Habitat and distribution[edit]

Outside the breeding season, common frogs live a solitary life in damp wetland niches near ponds or marshes or among long riparian grass.[6] They are normally active for much of the year, only hibernating in the coldest months.[4] In the most northern extremities of their range they may be trapped under ice for up to nine months of the year, but recent studies have shown that in these conditions they may be relatively active at temperatures close to freezing.[6] In the British Isles, common frogs typically hibernate from late October to January. They will re-emerge as early as February if conditions are favorable, and migrate to bodies of water such as garden ponds to spawn.[7] Where conditions are harsher, such as in the Alps, they emerge as late as early June. Common frogs hibernate in running waters, muddy burrows, or in layers of decaying leaves and mud at the bottom of ponds or lakes primarily with a current. The oxygen uptake through the skin suffices to sustain the needs of the cold and motionless frogs during hibernation.[2][4][8]

Common frogs are found throughout much of Europe as far north as northern Scandinavia inside the Arctic Circle and as far east as the Urals, except for most of Iberia, southern Italy, and the southern Balkans. Other areas where the common frog has been introduced include the Isle of Lewis, Shetland, Orkney and the Faroe Islands. It is also found in Asia, and eastward to Japan.[2][9]

The common frog has long been thought to be an entirely introduced species in Ireland,[7] however, genetic analyses suggest that particular populations in the south west of Ireland are indeed indigenous to the country.[10] The authors propose that the Irish frog population is a mixed group that includes native frogs that survived the last glacial period in ice free refugia, natural post-glacial colonizers and recent artificial introductions from Western Europe.[10][11]

Genetic population structure[edit]

The common frog is a very widely distributed species, being common all throughout Europe and northwest Asia. The more peripheral subpopulations of common frogs are significantly less in number, as well as less genetically variable. There is a steep genetic decline when approaching the periphery of the common frog's distribution range.[12] Additionally, genetic differentiation of common frog subpopulations tends to decrease in relation to increasing latitude.[12] The colder climates create a strong selective pressure favoring common frog populations able to behaviorally thermoregulate at a high degree.[13]


Long-term impact of diseases[edit]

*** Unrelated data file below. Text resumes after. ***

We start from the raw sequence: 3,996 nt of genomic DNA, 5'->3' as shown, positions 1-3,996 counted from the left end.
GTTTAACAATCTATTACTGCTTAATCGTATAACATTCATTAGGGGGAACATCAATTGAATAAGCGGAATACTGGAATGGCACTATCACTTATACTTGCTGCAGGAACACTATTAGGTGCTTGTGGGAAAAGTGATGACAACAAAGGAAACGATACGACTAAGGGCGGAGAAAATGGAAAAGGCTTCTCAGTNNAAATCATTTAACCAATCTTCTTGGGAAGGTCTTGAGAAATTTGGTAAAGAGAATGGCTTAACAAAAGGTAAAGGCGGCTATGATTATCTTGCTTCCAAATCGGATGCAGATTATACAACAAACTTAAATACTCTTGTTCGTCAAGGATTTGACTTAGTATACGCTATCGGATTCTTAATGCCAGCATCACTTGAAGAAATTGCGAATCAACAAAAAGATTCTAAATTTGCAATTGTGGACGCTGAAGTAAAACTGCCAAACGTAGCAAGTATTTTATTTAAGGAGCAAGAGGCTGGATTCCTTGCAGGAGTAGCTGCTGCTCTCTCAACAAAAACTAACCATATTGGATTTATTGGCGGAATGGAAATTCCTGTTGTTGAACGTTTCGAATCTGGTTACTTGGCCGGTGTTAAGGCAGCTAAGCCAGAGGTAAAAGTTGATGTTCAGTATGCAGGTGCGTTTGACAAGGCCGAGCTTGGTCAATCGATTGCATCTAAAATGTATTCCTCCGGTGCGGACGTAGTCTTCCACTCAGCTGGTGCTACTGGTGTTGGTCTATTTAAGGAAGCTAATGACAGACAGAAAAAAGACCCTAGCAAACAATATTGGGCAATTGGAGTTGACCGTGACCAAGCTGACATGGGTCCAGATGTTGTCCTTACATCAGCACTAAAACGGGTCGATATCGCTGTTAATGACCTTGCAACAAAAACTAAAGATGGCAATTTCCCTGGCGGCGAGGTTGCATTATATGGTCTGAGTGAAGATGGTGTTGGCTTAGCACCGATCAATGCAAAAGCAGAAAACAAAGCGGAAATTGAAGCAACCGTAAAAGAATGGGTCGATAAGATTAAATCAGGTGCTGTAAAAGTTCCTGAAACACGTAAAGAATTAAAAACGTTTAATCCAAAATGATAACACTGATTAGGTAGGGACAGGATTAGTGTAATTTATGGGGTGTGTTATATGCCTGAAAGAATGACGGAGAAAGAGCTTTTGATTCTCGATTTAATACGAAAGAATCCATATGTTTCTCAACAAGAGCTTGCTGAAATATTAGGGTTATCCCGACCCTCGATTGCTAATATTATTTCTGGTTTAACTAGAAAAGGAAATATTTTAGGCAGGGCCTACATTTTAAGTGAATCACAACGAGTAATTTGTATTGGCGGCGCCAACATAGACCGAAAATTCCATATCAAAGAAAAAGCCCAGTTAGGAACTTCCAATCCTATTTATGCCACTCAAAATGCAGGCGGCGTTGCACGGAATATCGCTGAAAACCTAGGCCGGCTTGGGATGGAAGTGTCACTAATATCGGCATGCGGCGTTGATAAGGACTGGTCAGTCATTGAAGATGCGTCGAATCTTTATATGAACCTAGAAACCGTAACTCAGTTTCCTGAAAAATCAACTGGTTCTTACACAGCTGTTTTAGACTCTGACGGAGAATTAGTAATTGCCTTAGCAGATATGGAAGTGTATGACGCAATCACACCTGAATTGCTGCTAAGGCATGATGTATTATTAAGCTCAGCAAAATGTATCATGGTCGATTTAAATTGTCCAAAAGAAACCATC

Of the many diseases affecting common frogs, one of the most deadly has been the Ranavirus, which has been responsible for causing declines in amphibian populations worldwide. Two of the main, and most deadly, symptoms caused by Ranavirus towards common frogs are skin ulcerations and hemorrhaging.[14] Mortality rates associated with the disease are very high, in some events it is observed to be over 90%.[14] Deaths caused by Ranavirus occur in all stages of common frog development and are concentrated mostly during the summer months. Overall, common frog populations affected by ranavirus experience consistent and substantial declines in population size. Recent metagenomics studies on common frogs from the United Kingdom have revealed widespread viral infections of Rana tamanavirus, a positive-sense RNA virus that is closely related to Tamana bat virus, as of yet no pathology or effect on life history traits have been observed.[15]

Impact of urbanization[edit]

Due to the widespread nature of Rana temporaria, common frogs can make their homes in both urban and rural environments. However, many of the populations living in urban environments are subject to the detrimental effects of urbanization. The construction of roads and buildings – absolute barriers to migration – has stymied gene flow and drift between urban populations of common frogs, leading to lower levels of genetic diversity in urban common frog populations compared to their rural counterparts.[16] Urban common frog populations also experience higher levels of mortality and developmental abnormality, indicative of forced inbreeding.[16]

However, the common frog is listed as a species of least concern on the IUCN Red List of Threatened Species.[1]